A scene from the 1986 movie, Ferris Bueller’s Day Off illustrates how we can see individuality within a bigger picture. The scene takes place in the art museum and Bueller’s best friend Cameron Frye is struck by one particular picture (Sunday Afternoon on the Island of La Grande Jatte by Georges Seurat).
As he stares at the picture, the camera flashes back and forth between Cameron and the picture, each time moving closer in, eventually showing that Cameron’s whole attention is actually focused on one dot on the picture. Director John Hughes, commenting on this scene, suggests that Cameron sees how one dot among many can be bland. He uses that idea to question himself.
To better connect the dots, our First-Grade students celebrated Dot Day on September 15, by reading the book The Dot by Peter Reynolds and building a tower out of dot stickers and index cards. By reading this book and building their tower of index cards, our students learned that every dot matters, and that even though some of the dots might appear to be bland, they are still important. Without that one dot the whole picture would become entirely different.
In this week’s Torah portion, Ki Tavo, we read, Gaze down from Your holy abode from heaven, and bless Thy people Israel, and the land which You have given us, as You did swear unto our fathers, a land flowing with milk and honey. Deut. 26:15
הַשְׁקִ֩יפָה֩ מִמְּע֨וֹן קָדְשְׁךָ֜ מִן־הַשָּׁמַ֗יִם וּבָרֵ֤ךְ אֶֽת־עַמְּךָ֙ אֶת־יִשְׂרָאֵ֔ל וְאֵת֙ הָֽאֲדָמָ֔ה אֲשֶׁ֥ר נָתַ֖תָּה לָ֑נוּ כַּֽאֲשֶׁ֤ר נִשְׁבַּ֨עְתָּ֙ לַֽאֲבֹתֵ֔ינוּ אֶ֛רֶץ זָבַ֥ת חָלָ֖ב וּדְבָֽשׁ:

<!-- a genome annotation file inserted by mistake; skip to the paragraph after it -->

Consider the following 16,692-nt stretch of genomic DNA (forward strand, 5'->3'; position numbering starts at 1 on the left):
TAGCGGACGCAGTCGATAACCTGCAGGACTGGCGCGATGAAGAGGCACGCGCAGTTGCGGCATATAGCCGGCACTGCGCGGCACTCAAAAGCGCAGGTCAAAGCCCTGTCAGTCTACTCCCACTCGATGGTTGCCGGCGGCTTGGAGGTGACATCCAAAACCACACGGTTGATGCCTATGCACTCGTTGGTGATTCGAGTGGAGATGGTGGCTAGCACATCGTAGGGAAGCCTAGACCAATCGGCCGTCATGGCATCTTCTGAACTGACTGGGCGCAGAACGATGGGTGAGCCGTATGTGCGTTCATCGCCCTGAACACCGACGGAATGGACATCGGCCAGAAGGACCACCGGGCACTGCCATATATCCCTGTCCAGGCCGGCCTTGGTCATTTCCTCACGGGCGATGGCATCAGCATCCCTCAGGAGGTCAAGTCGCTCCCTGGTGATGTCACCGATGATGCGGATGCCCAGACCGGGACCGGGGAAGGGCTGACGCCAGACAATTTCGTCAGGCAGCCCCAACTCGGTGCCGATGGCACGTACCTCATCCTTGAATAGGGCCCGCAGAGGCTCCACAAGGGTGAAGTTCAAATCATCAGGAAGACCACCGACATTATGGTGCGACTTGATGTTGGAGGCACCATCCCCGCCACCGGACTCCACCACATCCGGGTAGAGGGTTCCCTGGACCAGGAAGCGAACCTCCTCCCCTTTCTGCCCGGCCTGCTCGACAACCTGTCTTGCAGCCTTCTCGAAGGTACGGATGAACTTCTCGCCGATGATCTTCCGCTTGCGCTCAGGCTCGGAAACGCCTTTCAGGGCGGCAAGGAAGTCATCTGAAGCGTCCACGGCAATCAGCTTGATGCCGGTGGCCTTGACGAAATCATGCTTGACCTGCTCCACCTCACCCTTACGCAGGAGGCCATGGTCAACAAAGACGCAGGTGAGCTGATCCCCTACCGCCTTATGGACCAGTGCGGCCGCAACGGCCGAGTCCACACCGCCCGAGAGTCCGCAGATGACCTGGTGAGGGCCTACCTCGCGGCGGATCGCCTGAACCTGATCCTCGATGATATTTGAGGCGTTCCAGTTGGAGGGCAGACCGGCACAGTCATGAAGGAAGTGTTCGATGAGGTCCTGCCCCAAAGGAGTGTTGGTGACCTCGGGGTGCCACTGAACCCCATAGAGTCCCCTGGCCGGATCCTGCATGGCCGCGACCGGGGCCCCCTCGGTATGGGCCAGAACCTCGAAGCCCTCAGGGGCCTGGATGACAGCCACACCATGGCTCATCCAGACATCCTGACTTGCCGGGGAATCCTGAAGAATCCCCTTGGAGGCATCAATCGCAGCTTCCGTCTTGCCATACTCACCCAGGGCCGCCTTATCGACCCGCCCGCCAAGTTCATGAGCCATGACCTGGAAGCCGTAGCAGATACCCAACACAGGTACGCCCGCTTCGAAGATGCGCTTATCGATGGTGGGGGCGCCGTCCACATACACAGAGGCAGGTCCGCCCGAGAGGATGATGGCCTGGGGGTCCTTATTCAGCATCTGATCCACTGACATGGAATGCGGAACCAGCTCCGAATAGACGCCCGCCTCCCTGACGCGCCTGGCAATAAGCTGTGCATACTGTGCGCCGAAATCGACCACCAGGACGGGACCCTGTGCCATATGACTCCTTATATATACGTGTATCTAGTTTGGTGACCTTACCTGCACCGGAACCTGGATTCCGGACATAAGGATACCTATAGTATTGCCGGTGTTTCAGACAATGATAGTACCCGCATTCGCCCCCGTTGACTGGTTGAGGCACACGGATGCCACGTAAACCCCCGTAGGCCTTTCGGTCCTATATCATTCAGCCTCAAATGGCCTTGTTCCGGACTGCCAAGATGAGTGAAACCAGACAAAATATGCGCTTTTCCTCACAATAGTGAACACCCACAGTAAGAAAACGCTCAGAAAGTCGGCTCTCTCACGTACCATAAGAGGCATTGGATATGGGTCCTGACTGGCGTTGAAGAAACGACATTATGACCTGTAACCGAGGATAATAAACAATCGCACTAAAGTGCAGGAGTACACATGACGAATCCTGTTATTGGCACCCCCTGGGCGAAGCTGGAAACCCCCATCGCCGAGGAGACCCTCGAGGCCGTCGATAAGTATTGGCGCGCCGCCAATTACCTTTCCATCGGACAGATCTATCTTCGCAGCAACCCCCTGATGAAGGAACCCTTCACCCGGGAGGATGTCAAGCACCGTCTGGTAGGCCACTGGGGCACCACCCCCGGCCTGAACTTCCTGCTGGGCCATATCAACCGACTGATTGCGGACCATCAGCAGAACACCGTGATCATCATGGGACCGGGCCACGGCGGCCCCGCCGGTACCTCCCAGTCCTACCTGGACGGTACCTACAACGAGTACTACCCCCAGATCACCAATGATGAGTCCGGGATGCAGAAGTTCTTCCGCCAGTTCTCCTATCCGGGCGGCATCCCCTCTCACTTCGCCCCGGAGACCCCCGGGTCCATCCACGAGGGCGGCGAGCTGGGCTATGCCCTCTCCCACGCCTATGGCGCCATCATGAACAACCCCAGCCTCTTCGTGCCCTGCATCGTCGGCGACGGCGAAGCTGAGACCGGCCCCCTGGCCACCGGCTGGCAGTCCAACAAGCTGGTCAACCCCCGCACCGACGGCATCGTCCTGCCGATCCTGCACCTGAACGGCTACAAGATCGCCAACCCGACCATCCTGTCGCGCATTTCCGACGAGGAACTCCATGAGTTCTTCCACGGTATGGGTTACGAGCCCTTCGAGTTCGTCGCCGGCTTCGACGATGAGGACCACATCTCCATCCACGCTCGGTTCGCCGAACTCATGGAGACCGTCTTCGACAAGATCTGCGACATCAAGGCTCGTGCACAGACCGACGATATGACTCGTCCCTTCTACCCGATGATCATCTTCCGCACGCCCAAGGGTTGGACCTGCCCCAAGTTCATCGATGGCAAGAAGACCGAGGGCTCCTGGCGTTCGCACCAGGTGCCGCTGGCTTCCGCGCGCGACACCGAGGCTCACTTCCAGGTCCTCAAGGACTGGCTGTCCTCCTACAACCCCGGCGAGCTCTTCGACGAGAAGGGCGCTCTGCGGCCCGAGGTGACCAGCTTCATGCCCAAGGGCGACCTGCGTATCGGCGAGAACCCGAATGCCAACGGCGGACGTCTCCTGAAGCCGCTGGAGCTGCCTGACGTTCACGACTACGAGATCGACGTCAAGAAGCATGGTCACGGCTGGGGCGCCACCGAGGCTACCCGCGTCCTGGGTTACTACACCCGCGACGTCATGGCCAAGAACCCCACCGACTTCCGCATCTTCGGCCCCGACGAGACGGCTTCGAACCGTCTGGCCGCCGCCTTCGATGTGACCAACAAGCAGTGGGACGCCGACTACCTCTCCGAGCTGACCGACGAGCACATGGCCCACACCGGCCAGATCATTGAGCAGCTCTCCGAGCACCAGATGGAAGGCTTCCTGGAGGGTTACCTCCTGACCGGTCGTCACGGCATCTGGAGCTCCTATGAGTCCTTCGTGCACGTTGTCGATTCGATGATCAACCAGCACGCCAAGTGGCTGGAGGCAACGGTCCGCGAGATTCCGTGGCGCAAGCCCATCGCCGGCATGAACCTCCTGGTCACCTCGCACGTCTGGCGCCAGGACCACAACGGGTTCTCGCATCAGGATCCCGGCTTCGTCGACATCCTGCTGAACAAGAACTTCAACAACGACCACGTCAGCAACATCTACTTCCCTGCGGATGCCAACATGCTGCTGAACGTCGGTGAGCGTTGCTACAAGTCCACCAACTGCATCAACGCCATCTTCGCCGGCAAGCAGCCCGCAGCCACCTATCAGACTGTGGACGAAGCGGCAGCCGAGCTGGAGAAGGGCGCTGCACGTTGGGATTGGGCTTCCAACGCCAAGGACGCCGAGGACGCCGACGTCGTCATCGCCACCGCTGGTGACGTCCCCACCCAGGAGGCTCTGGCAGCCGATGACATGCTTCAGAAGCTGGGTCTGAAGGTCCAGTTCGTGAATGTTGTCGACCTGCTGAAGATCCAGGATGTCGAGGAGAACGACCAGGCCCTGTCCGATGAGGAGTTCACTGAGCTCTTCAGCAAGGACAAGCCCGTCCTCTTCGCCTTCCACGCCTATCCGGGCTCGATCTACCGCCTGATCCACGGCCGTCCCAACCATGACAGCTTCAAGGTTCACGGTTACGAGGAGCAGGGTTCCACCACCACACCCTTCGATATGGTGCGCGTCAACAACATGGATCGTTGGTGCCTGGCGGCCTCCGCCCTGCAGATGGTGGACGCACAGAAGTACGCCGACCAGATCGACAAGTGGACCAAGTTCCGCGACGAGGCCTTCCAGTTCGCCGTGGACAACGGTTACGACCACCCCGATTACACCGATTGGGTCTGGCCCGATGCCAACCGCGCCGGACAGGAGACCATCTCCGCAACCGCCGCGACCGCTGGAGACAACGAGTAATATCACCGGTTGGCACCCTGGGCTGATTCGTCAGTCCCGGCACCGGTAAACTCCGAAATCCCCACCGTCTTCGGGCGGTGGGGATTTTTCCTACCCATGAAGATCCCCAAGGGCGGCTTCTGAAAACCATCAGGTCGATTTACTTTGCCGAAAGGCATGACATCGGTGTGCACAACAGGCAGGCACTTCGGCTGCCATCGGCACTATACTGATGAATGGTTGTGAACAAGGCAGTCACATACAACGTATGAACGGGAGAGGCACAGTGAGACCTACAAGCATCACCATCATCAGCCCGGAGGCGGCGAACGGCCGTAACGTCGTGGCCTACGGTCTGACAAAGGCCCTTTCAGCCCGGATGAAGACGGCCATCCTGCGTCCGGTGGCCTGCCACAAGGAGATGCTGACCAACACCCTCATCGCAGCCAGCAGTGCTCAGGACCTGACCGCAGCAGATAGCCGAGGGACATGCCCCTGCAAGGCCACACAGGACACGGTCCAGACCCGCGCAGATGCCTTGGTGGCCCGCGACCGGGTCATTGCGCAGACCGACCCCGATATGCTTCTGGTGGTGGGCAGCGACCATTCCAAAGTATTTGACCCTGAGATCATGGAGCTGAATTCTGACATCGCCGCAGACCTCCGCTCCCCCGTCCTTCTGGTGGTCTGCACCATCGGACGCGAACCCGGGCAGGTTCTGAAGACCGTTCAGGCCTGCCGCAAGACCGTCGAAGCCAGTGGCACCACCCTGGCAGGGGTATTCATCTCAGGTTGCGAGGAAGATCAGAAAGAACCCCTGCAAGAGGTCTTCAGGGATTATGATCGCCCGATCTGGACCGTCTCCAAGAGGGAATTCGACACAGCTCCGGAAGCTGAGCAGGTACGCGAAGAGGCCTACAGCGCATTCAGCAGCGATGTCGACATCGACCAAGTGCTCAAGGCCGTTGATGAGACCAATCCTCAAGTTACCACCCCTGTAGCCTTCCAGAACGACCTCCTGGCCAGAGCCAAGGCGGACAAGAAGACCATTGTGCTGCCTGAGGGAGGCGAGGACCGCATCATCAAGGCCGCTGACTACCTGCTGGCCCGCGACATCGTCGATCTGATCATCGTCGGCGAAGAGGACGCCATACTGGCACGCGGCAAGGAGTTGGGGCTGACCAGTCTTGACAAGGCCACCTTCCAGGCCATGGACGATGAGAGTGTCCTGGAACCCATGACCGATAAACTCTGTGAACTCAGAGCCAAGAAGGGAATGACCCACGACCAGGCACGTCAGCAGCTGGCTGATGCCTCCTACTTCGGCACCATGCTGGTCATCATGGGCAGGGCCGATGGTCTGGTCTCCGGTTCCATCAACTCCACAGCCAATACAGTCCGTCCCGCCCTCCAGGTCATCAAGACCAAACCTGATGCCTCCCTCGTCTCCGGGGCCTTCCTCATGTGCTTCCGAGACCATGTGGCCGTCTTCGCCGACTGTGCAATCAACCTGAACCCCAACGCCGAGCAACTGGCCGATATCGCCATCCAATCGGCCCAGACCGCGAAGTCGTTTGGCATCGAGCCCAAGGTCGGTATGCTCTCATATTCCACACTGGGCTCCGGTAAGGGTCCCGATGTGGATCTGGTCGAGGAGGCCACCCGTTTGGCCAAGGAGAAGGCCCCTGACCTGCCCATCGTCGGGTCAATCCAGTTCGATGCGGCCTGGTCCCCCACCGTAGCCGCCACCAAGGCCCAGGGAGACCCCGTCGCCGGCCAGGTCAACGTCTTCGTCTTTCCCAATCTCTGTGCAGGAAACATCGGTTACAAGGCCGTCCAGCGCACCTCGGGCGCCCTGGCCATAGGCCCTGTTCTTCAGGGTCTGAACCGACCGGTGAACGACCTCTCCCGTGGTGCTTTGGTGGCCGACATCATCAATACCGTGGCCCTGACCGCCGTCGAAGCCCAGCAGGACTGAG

Focus on the opening word, הַשְׁקִ֩יפָה֩ Hashkifa, including the dots that comprise the vowels and tropes (cantillation notes). In addition to meaning “gaze down” הַשְׁקִ֩יפָה֩ Hashkif can be translated as transparency. The Torah cantillation marks above the word look like magnifying glasses, allowing for clearer vision. What do we see when we look down from above? Do we see everything or just dots?
This week our students have been looking at the world through the proverbial magnifying glass, practicing skills of keen observation through a variety of STEAM (Science, Technology, Engineering, Art and Math) activities.
First-Grade students worked as engineers to create the longest paper chain possible, using only two pieces of construction paper, a ruler, scissors and 12 inches of masking tape.
Fourth-Grade students are learning the constraints that engineers have to overcome when designing a tower of index cards that must be sturdy enough to hold a book.
Sixth-Grade students made models of the earth, moon and sun to learn about seasons.
Seventh-Grade students are creating density bottles and are learning the non-Newtonian properties of ooblek as they protect an egg dropped from various heights.
Kindergarten students created an apple volcano and discovered that mixing vinegar and baking soda caused a reaction. Apples are symbolic of Rosh Hashana and the start to a new year, but in this case the apples were made into volcanos which became vessels for internal conflicts (the mixture of vinegar and baking soda) which can cause conflict and erupt.
Fifth-Grade students designed and built a car that would be fast, safe, strong enough to carry a lot of items and aesthetically pleasing. Students worked in teams to design and build their cars as well as participate in a variety of trials testing different criteria to determine the fastest car, the car that would travel the farthest, the best-looking design and the safest. To determine safety, cars were thrust against a wall to see if the passenger (a raw egg) would remain unharmed.
Through these activities, students learn to gaze down, to inspect and to discover how one small dot interacts with all of the other dots to create a beautiful masterpiece that is the world around them. At Bornblum, it’s how we illuminate our world with curiosity.